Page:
Board members of the Southern New Mexico Chapter in Roswell, New Mexico, stand in front of one of the seven wildlife water catch systems that the chapter purchased for the BLM and New Mexico Department of Game and Fish. Each tank holds 1,800 gallons of water and will be placed on BLM and NM Game and Fish Department land northeast and east of Roswell. With the catch system installed, one inch of rainfall will funnel 560 gallons of water into the tank. In times of low rainfall, the BLM will fill the tanks from one of their fire truck tankers. These water systems are expected to benefit the prairie chicken population and the deer and antelope herds in the area. Standing left to right are BLM representative Randy Howard; Board Members Kim Talbot, Charlie Thompson, Richard Wacker and Hud Rhea; Regional Representative Herb Atkinson; Chapter President Ed Garrett; and Chapter Member Bart Hanson.
Thanks to the efforts of the SCI International Affairs and Development Committee (IADC) chaired by Norbert Ullmann, Latin American government officials were trained in the management of sport hunting and other conservation topics at Texas Parks and Wildlife Department (TPWD) HQ in Austin, Texas.
“Texas Parks and Wildlife Department is proud to be a host for this important professional exchange,” said Maria Araujo, International Liaison for TPWD and coordinator for this event. “SCI has been instrumental in providing the funding to bring government officials to Texas so they can experience “in situ” the management model for which Texas is recognized worldwide,” Araujo said.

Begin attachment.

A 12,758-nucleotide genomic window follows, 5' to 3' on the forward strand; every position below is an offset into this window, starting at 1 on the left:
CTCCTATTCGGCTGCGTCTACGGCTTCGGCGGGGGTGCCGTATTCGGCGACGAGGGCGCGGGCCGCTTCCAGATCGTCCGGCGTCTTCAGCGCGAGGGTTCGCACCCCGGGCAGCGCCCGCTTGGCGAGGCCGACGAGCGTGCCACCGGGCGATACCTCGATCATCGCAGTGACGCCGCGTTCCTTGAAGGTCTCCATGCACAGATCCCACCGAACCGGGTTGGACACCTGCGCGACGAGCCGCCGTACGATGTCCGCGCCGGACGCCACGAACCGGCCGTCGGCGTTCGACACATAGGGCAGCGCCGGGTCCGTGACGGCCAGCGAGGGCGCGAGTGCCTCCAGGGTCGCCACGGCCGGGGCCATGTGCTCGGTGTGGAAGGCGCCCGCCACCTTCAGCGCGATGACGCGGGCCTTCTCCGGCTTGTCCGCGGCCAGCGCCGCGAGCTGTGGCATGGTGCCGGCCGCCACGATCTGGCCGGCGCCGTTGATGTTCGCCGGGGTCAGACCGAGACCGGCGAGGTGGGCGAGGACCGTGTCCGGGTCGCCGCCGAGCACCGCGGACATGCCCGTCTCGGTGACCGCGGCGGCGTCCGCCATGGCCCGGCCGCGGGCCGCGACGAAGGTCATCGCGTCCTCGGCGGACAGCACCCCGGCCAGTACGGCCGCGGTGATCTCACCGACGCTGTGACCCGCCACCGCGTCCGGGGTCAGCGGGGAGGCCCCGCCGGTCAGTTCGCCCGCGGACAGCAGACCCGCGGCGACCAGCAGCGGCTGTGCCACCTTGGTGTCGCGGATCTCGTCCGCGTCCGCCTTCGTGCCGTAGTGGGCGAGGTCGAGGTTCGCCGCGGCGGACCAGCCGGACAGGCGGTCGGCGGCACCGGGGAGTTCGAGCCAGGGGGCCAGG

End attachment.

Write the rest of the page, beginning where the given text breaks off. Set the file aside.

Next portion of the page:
Alejandro Donoso, Director of the Servicio Agricola Ganadero (Chile); Rene Celis, Director of Operations for the Comisión Estatal de Vida Silvestre from the Mexican State of Tamaulipas; Rosa Vento from the Dirección General Forestal y de Fauna Silvestre (Peru); and Leonel Duran and Alejandra Peña from the Mexican State of Chihuahua were exposed to the different areas of the agency and successfully completed a hunter education course offered by Mrs. Araujo, who is also an Area Chief Instructor for TWPD. Delegates also participated in firearms handling and live-fire sessions. Delegates from El Salvador and Paraguay were unable to attend, cancelling their participation due to problems that arouse at their respective agencies days before their scheduled departures.
“This is a great opportunity for all of us”, said Alejandra Peña of Chihuahua. “This course has changed my perspective about sport hunting,” said Rosa Vento of Peru. “This experience is a great addition to my professional performance and we certainly would like to apply what we are learning here in our respective countries,” said Alejandro Donoso from Chile.
This is the last of a series of exchanges facilitated by SCI-IADC with the collaboration of TPWD. In the past, delegates of Peru and Paraguay visited TPWD HQ during the past two years.
SCI is the leader in sport hunting and it is imperative to provide training opportunities for the officials in charge of sport hunting in those countries were SCI has been assisting our local chapters in creating the legal framework for the activity. We will continue supporting and expanding these efforts in Latin America, said Norbert Ullmann, chair of the IADC.
Safari Club International Foundation has contributed $537,590 in the past six months to fund worldwide wildlife conservation projects.